Friday, April 30, 2010

Who Saved Those Jews?

A few weeks ago, we ranted about preachers who use historical anecdotes without fact-checking them. It is a problem, we suggested, for several reasons, not least because listeners who know the facts, hearing them misstated, will be inclined to wonder what else the preacher may not be speaking accurately about. (Hint, hint: Jesus.)

Here's a new example, which we cite both because the story is so powerful, and therefore tempting, and because its misuse emerges from our own house, to the extent that "Luther" Seminary can be so called.

The seminary operates a website called "Working Preacher," which contains lectionary analysis by a variety of scholars. It is often interesting, and we read it with some pleasure. One of the contributors whose work we enjoy is Frank Crouch, of the Moravian Seminary in Pennsylvania. In his comments on John 13:31-13, this Sunday's Gospel, Crouch uses this story to illustrate the phrase "he loved them to the end":

The Reverend Joachim Alexandropoulos was an Orthodox priest on a Greek isle in World War II, now memorialized at the Holocaust Museum in Washington, DC. The Nazis came one day, demanding that he provide them, the next day, with a list naming every Jew on the island. The next day he handed them a list containing only one name, his own. He loved them to the end, indeed.

Good stuff, huh? So good that we wanted to know what happened next. Was the priest executed, like St. Lawrence when he turned over the "treasures of the Church"? Were the Jews rounded up? What?

We still aren't sure. Here's what we do know, thanks to our friends with the powerful algorithm. Fr. Alexandropulos apparently served St. Sophia Greek Orthodox Cathedral, in Washington DC, prior to the war. According to the cathedral's website:

In 1930, Father Alexopoulos [Blogger's note: they seem to call him by both names on the site] returned to Volos, Greece where he served as Metropolitan of Demetrias. His courage and faith during World War II were little known until his posthumous recognition in 1998 by the State of Israel, for saving the lives of 700 people who were hidden by the residents of the villages of Mount Pelion. When asked by the Nazis to hand over the list of Jewish residents, he refused, answering, "I am a Jew." Identified as "Righteous among the Nations," Father Alexopoulos' name is inscribed today in the Holocaust Museum in Washington, as well as entered on the Righteous Honor Wall at Yad Vashem in Jerusalem.

Great. The same story, with a bit more detail. And from a reliable-sounding source, too. We were a little concerned that the action had shifted from an island to the mainland. But still, we were were very happy. Until, courtesy of those same friends and their obsessive need to set information free, and thus destroy copyright protection, by digitizing every book ever published, we came across Mordechai Paldiel's Churches and the Holocaust (Jersey City: Ktav, 2006). Paldiel actually works (or did) for Yad Vashem, as the director of the "Righteous Among the Nations" Project, so he has put some real energy into the identification of Gentiles helping Jews during the Holocaust.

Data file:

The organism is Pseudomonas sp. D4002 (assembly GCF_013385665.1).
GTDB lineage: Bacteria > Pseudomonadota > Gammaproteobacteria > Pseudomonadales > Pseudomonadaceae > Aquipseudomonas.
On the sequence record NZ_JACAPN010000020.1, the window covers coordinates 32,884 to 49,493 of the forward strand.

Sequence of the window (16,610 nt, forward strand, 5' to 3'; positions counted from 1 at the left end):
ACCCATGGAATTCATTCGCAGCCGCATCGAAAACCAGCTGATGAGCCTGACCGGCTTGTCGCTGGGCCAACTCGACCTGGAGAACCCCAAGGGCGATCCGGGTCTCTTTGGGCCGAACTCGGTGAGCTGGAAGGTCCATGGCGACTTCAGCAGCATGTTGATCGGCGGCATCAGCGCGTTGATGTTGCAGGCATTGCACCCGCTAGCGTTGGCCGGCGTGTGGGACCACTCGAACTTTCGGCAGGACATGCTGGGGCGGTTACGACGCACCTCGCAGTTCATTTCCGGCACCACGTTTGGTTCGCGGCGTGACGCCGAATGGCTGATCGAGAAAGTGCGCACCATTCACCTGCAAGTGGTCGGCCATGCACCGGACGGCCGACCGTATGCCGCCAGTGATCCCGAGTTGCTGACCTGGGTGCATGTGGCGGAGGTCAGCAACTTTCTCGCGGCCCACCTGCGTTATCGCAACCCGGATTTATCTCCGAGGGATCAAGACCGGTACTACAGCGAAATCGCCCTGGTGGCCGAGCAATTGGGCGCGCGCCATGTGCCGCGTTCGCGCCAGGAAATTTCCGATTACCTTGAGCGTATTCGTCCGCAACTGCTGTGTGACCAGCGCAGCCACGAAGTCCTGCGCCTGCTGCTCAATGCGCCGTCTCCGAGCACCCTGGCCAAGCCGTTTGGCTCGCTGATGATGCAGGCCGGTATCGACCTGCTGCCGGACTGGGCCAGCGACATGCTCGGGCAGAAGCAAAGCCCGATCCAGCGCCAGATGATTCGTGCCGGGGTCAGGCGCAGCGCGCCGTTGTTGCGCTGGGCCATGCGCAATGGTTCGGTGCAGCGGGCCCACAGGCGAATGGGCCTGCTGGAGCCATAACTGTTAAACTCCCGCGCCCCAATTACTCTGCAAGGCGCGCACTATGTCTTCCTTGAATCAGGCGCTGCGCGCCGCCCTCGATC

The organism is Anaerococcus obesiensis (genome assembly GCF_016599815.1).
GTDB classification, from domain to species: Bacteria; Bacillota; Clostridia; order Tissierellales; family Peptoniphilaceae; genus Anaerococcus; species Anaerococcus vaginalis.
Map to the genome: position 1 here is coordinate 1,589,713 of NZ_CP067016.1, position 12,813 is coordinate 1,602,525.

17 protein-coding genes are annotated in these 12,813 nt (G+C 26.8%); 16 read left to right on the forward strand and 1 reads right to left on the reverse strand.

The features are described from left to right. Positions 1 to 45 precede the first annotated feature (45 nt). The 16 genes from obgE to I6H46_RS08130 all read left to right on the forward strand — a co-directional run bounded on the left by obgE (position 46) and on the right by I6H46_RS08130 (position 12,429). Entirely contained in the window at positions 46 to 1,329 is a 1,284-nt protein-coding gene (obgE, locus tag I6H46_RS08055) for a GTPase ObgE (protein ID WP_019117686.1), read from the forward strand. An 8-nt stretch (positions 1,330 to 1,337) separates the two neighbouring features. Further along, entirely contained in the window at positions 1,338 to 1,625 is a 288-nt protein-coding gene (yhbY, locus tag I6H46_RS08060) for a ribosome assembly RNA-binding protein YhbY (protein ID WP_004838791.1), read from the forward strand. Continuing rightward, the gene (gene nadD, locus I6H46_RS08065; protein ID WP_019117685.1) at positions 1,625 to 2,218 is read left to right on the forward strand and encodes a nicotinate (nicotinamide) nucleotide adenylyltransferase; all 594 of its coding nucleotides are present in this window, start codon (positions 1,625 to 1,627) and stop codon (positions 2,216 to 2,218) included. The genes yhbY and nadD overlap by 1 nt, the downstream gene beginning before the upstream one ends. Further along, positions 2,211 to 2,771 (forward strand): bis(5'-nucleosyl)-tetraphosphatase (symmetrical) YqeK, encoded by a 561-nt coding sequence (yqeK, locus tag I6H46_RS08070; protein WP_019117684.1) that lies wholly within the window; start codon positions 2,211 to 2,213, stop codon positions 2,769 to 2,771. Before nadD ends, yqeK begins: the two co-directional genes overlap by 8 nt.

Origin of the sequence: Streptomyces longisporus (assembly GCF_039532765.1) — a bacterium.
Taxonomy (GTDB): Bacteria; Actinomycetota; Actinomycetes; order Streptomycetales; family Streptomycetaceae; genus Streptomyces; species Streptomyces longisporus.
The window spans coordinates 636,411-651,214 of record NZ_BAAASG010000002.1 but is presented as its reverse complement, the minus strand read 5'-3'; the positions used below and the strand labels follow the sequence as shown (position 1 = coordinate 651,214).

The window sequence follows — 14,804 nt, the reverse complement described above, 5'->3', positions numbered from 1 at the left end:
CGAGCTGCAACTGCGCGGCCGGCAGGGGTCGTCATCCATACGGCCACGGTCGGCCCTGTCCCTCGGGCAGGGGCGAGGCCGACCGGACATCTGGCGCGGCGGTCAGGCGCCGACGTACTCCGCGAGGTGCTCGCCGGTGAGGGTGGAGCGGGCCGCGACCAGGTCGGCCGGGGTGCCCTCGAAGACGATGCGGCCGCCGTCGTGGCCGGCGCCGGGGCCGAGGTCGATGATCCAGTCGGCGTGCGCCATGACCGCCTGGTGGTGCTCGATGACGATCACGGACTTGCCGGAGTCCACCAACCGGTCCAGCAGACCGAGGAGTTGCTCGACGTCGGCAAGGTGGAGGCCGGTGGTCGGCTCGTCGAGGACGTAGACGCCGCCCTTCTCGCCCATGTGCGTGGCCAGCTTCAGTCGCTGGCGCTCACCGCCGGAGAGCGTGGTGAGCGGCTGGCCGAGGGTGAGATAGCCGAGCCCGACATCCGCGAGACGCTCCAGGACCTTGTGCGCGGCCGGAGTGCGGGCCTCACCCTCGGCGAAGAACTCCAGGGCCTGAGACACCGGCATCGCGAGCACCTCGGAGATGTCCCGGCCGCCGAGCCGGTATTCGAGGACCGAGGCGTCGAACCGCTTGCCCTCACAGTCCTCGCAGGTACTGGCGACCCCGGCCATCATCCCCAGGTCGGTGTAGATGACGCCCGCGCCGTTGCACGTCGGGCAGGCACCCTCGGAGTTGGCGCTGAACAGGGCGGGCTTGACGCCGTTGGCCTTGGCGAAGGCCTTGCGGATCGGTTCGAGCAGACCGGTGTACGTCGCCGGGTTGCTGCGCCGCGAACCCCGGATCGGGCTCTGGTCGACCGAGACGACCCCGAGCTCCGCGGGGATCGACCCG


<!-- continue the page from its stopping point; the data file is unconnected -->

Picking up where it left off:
And in his chapter on Greece, around page 315, Paldiel tells the story of Father Alex[andr]opolus. It is an heroic story, still: the guy urged the Jews in his village to evacuate, and provided their rabbi with a letter of introduction to other Orthodox priests, asking for assistance. He saved many lives. But that's it.

However, on page 316, Paldiel tells the story of Metropolitan Demetriou Chrysostomos, on the island of Zakynthos. Or rather the stories, plural, because there are several versions. All involve the metropolitan (and the mayor) saving the island's Jews from the Nazis, but in different ways: a large bribe, an evacuation to the countryside, and -- yes -- a list containing only his own name. (And, apparently, that is the story told on the island today.) Paldiel doesn't choose one story over another, but does note that Zakynthos was "the only Jewish community in Greece where no deportation took place."

Now, we don't think it matters too much, in the long run, which heroic priest saved whom, or how he did it. We're glad that both these guys were on the side of the angels, and grateful for their witness. Their stories are inspiring. And we suppose that a preacher can be forgiven some eagerness to tell the story, and in its most dramatic form, even with a few factual inaccuracies thrown in.

But when does it end? If we don't mind getting the name and place wrong, and don't even mind telling a story of questionable truth, why don't we make up some dialogue, too? Add an SS officer with a cruel glint in his eye, and a saber scar from his university days? Throw in an American archaeologist with a fedora, in Greece looking for religious relics. And maybe a raven-haired beauty with a heaving bosom, because why not?

You see the point. Stories, if they are represented as true, ought to be demonstrably true. If they are not true, they should be identified as fables, legends, parables -- whatever fits. Preachers have a duty to get this right, lest they discredit their greater message. And those whose work is going to appear in print, where it may be borrowed by an even greater number of preachers, have an even greater duty.


Anonymous said...

Thank you for the post. I almost used that story in a sermon. I will use the example of Corrie Ten Boom, instead, who went to a concentration camp herself, rather than give up the people hiding in her house. I am glad I went to the trouble to try to verify the story before I used it!

Father Anonymous said...

Glad to help. Now that you suggest it, I may mention ten Boom on Sunday, to illustrate the Colossians reading.

But don't let this post put you entirely off the Zakynthos story. The details may be vague, but it does seem pretty clear that the priest and the mayor did SOMETHING honorable in an awful time.